The Texas Instruments 99/4a was too primitive to load programs, aside from cartridges, but because it booted to a command-line BASIC editor it had the ability to store its BASIC programs on a cassette recorder. We got one from Radio Shack ("Data Recorder," which was an ordinary tape deck) along with a special cable that let the TI take advantage of the microphone-pause that was built into the tape deck. You'd press record and note the counter position, and the deck would remain paused until you sent the command to start storing. Loading programs wasn't very reliable, but probably at least 80%.
--LAN3 Sat Oct 4 12:53:49 2003
Matt McIrvin had an atari cassette drive, too:
--LAN3 Sat Oct 4 16:45:08 2003
iajdkc czeq rblw qzlj qwhvlb sxkbwrc peoqli
--ebsraxmt inepuqso Sun Jan 18 01:15:04 2009
We've arrievd at the end of the line and I have what I need!
--Amory Tue Oct 18 10:08:46 2011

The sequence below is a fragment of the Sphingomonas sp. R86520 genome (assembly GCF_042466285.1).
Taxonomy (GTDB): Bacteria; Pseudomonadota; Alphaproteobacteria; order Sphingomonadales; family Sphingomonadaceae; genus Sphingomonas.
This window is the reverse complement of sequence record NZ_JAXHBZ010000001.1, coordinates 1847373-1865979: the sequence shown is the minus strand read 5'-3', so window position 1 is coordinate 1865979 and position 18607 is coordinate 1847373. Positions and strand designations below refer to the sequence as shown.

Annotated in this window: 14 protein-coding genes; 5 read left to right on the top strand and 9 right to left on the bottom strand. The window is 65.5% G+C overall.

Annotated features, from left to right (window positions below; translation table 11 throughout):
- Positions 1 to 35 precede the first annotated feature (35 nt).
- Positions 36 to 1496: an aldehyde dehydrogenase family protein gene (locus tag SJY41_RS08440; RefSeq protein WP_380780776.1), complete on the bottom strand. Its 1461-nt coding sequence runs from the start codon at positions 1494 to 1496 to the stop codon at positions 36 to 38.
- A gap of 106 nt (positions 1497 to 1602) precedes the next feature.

OMmL6y Thank you very much! I took it for myself too. Will be useful!!...
--buy cheap oem software Sat Feb 11 23:57:38 2012
How funny you posted this I was going thguroh some old boxes just a bit ago and came upon a stash of cassette tapes .I just couldn't toss them out wholesale ..I pulled an old cassette player and speakers out of a closet, hooked it up, and am now listening to "Shooting Rubber Bands at the Sky" by Edie Brickell and The New Bohemians. That tape hasn't been played in over 15 years, and it still works at first it sounded kinda weird until I packed the tape. Next in cue Fine Young Cannibals .
--Rachmad Thu Apr 4 06:29:07 2013
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